More Biomass Energy than Nuclear?

This morning I came across an article that set off all kinds of warning alarms over on Forbes.  It makes the astounding claim that renewable energy has surpassed nuclear power in the United States.  I knew right away that there was some funny going on because nuclear has been a solid 20% of electric energy generation for a long time and things like that don’t change quickly.

The first indicator of how that claim came about was when she provided the percentage of power generated by nuclear power.

In the first three months of 2011, renewable energy — hydroelectric, geothermal, solar/PV, wind, and biomass — made up 11.7 percent of the U.S. energy production mix, surpassing nuclear at 11.1 percent.

That tells me that she is not discussing actual electric power generation, but total energy usage.  This includes things like gasoline and ethanol.  Suddenly the claim started to make sense.  When it comes to actual generation of electricity, nothing has really changed.  Not that she would give any indication of this.

The Inconveneint Skeptic

So from this it is clear that if hydroelectric is removed from the renewable energy column, then renewable energy is only at 3.3%.  So despite all the money that has been spent on solar and wind, it is still only generating 3% of the countries electricity.  Since nuclear has been producing a stable 20% for a couple of decades now, nothing has changed when it comes to the generation of electricity.

But that isn’t what she is talking about.  She is really trying to make the argument that renewable energy can make it big.  The entire basis for her claim is biomass.  Now biomass is one of those funny terms that is showing up a lot lately.  It basically exists for the same reason that climate change is used instead of global warming.  A majority of biomass is wood for fuel and ethanol.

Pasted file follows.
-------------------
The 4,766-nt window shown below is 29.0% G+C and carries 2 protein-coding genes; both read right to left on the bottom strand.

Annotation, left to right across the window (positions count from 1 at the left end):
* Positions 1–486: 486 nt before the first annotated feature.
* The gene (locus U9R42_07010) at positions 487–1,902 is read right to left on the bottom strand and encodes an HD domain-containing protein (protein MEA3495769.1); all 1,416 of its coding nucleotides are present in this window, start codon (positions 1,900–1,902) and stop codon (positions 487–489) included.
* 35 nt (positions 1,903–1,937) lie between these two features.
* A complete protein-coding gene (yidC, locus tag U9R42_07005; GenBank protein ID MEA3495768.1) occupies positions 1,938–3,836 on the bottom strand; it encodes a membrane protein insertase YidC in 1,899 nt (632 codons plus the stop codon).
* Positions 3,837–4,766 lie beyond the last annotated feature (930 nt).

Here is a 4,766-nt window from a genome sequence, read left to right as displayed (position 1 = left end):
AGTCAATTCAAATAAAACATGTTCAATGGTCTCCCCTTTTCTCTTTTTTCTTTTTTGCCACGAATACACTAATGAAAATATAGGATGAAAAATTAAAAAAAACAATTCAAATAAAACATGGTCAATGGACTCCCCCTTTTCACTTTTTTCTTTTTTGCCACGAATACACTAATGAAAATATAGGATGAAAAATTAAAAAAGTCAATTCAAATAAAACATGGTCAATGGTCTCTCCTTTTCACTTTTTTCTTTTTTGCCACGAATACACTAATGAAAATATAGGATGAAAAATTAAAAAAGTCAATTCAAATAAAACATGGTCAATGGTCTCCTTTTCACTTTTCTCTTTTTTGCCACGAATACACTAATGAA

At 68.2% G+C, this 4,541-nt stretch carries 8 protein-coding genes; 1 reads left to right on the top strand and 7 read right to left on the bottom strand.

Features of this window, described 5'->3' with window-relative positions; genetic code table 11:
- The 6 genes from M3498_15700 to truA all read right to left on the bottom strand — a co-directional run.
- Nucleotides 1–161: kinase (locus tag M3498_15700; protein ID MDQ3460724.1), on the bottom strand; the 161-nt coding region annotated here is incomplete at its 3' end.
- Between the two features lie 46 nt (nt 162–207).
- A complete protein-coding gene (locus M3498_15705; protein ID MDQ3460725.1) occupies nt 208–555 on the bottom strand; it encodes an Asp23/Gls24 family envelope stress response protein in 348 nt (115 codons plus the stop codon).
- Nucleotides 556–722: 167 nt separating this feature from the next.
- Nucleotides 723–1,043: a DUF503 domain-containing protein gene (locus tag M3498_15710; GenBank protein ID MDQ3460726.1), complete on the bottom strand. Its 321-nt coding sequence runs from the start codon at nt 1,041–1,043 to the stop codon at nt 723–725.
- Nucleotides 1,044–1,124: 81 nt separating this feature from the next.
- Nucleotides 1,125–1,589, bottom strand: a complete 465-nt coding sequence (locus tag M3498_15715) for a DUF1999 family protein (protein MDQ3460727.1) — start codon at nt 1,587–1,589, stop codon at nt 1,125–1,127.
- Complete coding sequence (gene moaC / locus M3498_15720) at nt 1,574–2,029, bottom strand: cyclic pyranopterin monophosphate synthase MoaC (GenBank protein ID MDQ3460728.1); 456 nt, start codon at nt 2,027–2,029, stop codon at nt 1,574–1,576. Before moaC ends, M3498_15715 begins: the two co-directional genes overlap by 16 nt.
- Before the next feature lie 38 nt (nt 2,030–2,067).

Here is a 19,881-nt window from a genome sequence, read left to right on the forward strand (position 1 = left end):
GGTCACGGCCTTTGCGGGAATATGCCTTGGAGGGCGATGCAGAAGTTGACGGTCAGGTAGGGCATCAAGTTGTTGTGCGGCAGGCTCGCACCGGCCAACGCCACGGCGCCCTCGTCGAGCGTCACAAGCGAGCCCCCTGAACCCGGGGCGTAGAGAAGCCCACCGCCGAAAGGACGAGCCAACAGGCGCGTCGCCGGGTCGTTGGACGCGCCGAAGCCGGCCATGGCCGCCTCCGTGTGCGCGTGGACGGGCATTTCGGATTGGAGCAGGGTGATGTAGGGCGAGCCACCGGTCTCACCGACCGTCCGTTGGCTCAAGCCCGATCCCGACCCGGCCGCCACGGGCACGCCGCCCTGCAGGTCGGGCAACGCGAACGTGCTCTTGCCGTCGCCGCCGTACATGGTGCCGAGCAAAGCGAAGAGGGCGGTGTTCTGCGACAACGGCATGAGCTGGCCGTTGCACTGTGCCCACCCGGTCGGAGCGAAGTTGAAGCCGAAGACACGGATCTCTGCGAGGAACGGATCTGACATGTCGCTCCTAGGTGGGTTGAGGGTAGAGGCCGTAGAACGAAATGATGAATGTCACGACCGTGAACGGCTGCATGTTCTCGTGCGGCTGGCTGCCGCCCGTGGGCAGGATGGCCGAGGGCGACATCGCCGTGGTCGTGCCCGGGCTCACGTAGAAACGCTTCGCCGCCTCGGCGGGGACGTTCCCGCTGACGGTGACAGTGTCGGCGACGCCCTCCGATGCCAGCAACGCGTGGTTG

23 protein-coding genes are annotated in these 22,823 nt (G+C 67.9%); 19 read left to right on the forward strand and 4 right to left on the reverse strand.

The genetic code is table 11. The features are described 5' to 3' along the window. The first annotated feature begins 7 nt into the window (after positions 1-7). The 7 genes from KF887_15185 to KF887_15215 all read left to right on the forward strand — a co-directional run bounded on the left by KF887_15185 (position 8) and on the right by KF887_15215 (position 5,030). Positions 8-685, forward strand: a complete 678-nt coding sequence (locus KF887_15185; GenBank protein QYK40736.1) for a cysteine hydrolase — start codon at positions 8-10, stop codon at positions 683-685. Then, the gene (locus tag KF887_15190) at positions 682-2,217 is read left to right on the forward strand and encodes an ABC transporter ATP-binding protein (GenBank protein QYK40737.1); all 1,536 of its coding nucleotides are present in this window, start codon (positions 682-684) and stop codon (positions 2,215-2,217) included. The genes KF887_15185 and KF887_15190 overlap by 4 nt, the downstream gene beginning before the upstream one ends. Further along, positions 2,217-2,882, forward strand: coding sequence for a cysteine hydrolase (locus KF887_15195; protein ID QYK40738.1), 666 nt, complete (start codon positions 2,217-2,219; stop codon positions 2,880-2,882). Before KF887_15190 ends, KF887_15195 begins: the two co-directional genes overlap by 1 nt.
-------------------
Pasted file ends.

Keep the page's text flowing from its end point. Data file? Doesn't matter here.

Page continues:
The Inconvenient Skeptic

This shows that wood for fuel is comparable to hydroelectric for all power uses in the United States. Wood counts as biomass.

The real change is in the use of bio-fuels.  This would be primarily ethanol as an additive to gasoline.  That is really the only change that has taken place in the last decade.

The Inconvenient Skeptic

Only biofuel is showing a real change in capacity.

So the burning of wood and the usage of food crops to make ethanol is the entire basis for this articles claim that renewable energy is now greater than nuclear power.  Needless to say this article is incredibly misleading to someone who takes it at face value.

This fits right in with the IPCC energy bible that came out in May.  The one that said it was possible to go renewable in the near future, but that whole report was written by the renewable energy director of Greenpeace.  Attempts to misinform readers with things like this is why I got involved in the debate.

I would also like to point out that she makes a big deal about renewable energy, but also states that the two largest sources of renewable energy are not really acceptable solutions.

However, environmentalists find objectionable the two biggest technologies that make up the renewables sector: hydroelectric power at 35 percent and biomass at 48 percent.

So her 11.7% of total energy by renewable is really only 2% of acceptable forms of renewable energy.  That is a far more realistic view of the state of renewable energy.  It can do 2-5% of the energy, but it will be the most expensive and least reliable form of energy.  That is the real story.  If people like her would be honest in their presentation of the facts, the entire debate would not be such a mess.

I am not calling this a bald-faced lie, but it is a kissing cousin.

Posted in Bad Science and Fear and Misinformation by inconvenientskeptic on July 10th, 2011 at 9:46 am.

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